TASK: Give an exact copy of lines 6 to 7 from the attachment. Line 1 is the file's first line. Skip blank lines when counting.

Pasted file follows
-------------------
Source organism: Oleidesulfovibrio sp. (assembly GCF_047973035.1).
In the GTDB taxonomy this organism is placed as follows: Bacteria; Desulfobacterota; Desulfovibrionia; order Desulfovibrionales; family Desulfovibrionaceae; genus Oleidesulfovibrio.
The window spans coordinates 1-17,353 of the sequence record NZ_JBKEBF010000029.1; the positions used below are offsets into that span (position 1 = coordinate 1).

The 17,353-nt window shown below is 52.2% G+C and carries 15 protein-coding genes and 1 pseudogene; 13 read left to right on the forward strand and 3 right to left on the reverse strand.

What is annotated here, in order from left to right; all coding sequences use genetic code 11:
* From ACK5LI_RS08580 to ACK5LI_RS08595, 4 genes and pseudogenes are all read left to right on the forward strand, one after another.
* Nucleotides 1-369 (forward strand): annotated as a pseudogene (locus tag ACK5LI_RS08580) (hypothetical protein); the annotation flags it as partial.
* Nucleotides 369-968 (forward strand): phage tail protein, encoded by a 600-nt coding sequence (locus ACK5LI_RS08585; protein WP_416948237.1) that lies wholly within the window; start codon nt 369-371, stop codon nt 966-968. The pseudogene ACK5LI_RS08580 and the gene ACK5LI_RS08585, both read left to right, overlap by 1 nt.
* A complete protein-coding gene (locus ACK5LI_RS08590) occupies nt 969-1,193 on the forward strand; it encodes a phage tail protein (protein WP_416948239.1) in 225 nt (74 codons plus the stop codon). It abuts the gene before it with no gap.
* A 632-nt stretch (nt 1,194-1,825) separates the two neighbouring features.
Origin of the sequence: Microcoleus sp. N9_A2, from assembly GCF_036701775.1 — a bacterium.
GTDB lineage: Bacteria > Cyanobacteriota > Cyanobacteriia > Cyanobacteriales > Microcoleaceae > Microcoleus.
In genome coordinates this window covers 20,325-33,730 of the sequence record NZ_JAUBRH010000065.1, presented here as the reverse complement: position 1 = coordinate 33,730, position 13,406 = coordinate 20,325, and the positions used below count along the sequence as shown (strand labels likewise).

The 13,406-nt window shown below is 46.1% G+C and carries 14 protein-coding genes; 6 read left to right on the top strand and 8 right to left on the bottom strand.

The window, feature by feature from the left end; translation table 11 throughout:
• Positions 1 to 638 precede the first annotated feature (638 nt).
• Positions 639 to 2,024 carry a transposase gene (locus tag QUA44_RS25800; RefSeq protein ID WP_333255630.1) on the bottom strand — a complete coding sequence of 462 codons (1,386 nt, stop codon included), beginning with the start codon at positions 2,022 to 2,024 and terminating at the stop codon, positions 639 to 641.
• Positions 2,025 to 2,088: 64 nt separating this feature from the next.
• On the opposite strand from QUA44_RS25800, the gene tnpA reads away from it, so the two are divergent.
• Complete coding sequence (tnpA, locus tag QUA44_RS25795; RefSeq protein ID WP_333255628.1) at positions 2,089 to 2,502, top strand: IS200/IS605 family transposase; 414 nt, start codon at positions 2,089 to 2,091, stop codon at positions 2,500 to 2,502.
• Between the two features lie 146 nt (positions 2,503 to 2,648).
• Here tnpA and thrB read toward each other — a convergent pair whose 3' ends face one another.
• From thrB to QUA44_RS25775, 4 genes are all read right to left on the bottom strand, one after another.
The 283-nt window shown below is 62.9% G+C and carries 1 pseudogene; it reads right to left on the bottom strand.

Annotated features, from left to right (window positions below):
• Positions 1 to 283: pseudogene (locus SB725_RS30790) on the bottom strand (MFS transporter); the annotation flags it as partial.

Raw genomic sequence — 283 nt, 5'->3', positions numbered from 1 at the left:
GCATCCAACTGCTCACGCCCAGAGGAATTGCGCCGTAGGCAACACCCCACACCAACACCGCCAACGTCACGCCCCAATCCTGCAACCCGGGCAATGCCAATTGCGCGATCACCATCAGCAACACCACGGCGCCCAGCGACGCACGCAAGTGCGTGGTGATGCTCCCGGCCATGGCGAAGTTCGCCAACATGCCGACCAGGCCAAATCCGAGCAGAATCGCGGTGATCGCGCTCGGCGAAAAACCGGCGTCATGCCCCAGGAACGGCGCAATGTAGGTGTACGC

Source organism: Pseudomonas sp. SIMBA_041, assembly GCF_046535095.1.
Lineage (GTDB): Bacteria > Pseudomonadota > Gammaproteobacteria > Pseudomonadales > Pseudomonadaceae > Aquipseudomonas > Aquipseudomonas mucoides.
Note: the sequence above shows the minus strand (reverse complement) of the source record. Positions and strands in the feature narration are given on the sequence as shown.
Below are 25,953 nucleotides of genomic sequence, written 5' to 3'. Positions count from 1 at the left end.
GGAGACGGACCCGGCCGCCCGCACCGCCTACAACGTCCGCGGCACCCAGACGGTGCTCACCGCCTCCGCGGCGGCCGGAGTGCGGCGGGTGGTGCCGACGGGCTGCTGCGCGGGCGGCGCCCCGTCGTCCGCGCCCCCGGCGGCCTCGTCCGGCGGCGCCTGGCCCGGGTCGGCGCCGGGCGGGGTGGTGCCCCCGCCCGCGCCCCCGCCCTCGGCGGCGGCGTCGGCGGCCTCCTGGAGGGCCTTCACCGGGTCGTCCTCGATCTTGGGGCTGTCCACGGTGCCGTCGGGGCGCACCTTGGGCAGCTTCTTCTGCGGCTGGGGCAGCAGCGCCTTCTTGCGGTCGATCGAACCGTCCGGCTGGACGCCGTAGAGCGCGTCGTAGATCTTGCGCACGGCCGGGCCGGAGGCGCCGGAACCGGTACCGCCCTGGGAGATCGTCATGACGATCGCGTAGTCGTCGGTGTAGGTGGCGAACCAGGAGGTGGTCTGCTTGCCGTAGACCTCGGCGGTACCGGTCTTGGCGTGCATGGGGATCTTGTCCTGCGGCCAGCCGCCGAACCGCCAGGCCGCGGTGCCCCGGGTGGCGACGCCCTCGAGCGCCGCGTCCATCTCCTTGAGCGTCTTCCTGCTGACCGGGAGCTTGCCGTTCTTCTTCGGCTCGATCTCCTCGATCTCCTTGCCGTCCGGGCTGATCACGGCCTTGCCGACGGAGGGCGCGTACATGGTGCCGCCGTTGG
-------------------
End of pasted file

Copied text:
* From ACK5LI_RS08580 to ACK5LI_RS08595, 4 genes and pseudogenes are all read left to right on the forward strand, one after another.
* Nucleotides 1-369 (forward strand): annotated as a pseudogene (locus tag ACK5LI_RS08580) (hypothetical protein); the annotation flags it as partial.